Performing Arts: Dance
  JOSHUA BEAMISH
July 5, 2018
The staging of The Masque of the Red Death, a 19th-century story by Edgar Allan Poe, in a contemporary dance mode seems like a fascinating project - especially with the addition of text by such artistic luminaries as Joan Miro and Wassily Kandinsky, both 20th-century titans of art known for their spiritual leanings and belief in the power of color, and the lesser known Cennino Cennini, the 15th-century Italian painter and theorist. How will it all be brought together?

In a tantalizing opening, several dancers and an imposing figure with blood-red palms and a Vader-like mask move through an agonized preface, with the men collapsing to the floor and carried off (presumably by Death) while the women move mournfully, throwing their hair back while covering one eye as the gloved figure stalks them. But soon the ballet gets stuck in a sequentially dark, repetitive mode, punctuated by violent lighting changes (by Jimmy Lawlor) that never fully coheres into a clear overarching strategy. Over an hour of oblique references to a quote from the Poe story (in the program) that ended in the expected "death" of everyone involved was just perplexing.

Accompanied by a repetitive electronic score by Alva Noto and Ryuichi Sakamoto, separate scenes enact a variant of dancers stalking each other, where one performer dances in the middle as others watch from the sidelines or walk slowly around him or her. Several solos and duets sometimes evoke Poe's Prince Prospero and his "knights and dames," (also costumed by Beamish) but when they reappear in futuristic get-ups that include white hooded suits with Jawa-like electronic eyes, or red neon necklaces, it only adds to the head-scratching effect.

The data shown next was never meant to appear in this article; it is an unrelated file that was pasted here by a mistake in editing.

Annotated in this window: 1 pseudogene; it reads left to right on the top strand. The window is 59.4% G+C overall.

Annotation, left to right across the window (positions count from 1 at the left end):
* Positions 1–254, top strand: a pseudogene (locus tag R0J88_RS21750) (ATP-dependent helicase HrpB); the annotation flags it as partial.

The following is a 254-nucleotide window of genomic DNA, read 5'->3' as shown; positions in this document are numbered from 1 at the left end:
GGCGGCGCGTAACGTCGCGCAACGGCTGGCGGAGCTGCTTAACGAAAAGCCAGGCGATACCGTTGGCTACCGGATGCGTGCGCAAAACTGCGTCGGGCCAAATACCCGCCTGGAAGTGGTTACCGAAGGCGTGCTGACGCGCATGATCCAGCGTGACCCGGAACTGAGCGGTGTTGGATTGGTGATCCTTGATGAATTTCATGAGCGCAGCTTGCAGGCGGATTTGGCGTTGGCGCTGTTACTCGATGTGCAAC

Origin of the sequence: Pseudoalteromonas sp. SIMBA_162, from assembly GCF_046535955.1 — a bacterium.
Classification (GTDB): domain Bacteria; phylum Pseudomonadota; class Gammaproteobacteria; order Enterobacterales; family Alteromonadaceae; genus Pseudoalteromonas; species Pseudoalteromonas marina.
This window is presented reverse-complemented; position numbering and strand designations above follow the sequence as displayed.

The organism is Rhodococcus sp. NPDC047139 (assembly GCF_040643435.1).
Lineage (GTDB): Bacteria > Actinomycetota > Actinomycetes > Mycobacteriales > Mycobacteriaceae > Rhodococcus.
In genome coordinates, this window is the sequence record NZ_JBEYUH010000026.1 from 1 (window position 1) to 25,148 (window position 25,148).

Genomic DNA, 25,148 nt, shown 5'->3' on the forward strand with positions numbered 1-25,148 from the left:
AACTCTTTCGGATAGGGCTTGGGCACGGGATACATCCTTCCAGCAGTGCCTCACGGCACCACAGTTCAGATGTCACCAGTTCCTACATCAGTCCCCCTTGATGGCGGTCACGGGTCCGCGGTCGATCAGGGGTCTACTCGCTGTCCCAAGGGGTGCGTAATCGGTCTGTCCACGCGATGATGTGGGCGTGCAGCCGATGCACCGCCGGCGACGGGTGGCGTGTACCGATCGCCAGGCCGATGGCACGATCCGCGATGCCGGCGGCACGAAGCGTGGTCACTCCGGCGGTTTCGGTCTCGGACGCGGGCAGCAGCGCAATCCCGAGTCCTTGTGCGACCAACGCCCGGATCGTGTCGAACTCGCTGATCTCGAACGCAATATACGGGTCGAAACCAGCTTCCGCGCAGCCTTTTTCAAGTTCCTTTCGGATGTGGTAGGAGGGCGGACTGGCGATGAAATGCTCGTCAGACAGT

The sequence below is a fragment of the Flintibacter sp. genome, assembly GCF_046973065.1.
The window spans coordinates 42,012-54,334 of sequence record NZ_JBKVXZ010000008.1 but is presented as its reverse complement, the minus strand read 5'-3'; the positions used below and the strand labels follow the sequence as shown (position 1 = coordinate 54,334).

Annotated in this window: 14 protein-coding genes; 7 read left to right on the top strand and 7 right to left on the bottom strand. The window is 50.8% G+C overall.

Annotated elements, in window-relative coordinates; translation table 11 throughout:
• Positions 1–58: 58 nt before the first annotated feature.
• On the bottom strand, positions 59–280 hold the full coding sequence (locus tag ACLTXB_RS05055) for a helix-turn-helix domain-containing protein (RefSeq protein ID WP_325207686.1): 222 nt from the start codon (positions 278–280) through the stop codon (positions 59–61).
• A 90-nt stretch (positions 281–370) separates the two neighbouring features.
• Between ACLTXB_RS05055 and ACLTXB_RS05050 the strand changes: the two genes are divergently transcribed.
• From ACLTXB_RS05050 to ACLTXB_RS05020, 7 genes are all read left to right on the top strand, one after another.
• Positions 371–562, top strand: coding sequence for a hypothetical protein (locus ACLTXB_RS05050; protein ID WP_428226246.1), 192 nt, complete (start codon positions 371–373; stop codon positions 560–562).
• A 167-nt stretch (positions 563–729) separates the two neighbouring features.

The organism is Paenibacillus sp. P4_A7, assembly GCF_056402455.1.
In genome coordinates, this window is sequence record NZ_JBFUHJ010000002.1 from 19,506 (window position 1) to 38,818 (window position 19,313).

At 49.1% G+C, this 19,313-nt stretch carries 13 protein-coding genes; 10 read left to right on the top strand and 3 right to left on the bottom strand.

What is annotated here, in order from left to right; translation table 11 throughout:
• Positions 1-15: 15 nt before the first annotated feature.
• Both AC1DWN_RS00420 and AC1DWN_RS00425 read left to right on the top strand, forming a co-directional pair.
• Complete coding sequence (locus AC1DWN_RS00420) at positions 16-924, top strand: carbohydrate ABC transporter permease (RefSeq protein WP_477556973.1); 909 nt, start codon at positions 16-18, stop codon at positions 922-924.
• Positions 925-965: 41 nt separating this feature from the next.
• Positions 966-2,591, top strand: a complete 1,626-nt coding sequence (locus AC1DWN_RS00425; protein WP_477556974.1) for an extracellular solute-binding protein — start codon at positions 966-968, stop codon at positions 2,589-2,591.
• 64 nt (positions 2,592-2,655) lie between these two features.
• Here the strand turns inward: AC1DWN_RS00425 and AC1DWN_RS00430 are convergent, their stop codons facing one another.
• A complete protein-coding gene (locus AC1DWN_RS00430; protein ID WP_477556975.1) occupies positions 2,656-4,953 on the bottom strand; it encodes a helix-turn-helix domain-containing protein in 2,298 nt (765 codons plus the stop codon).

Each lighting scheme is meant to evoke one of "seven rooms" in the castle where Prospero and his courtiers are hiding from certain death, and each scene has a similar distressing, ominous feel to it, drained of any climax. We never see Prospero's "hale and light-hearted friends" - they all seem to know the end is coming from the start. Only his solo at the very end builds to something more, but by then it seems too late. Afterwards, in a final, unintended irony, we heard the appeal for Dancers Responding to AIDS. After all that, I hope everyone gave generously.
EYE ON THE ARTS, NY --Nicole Duffy Robertson




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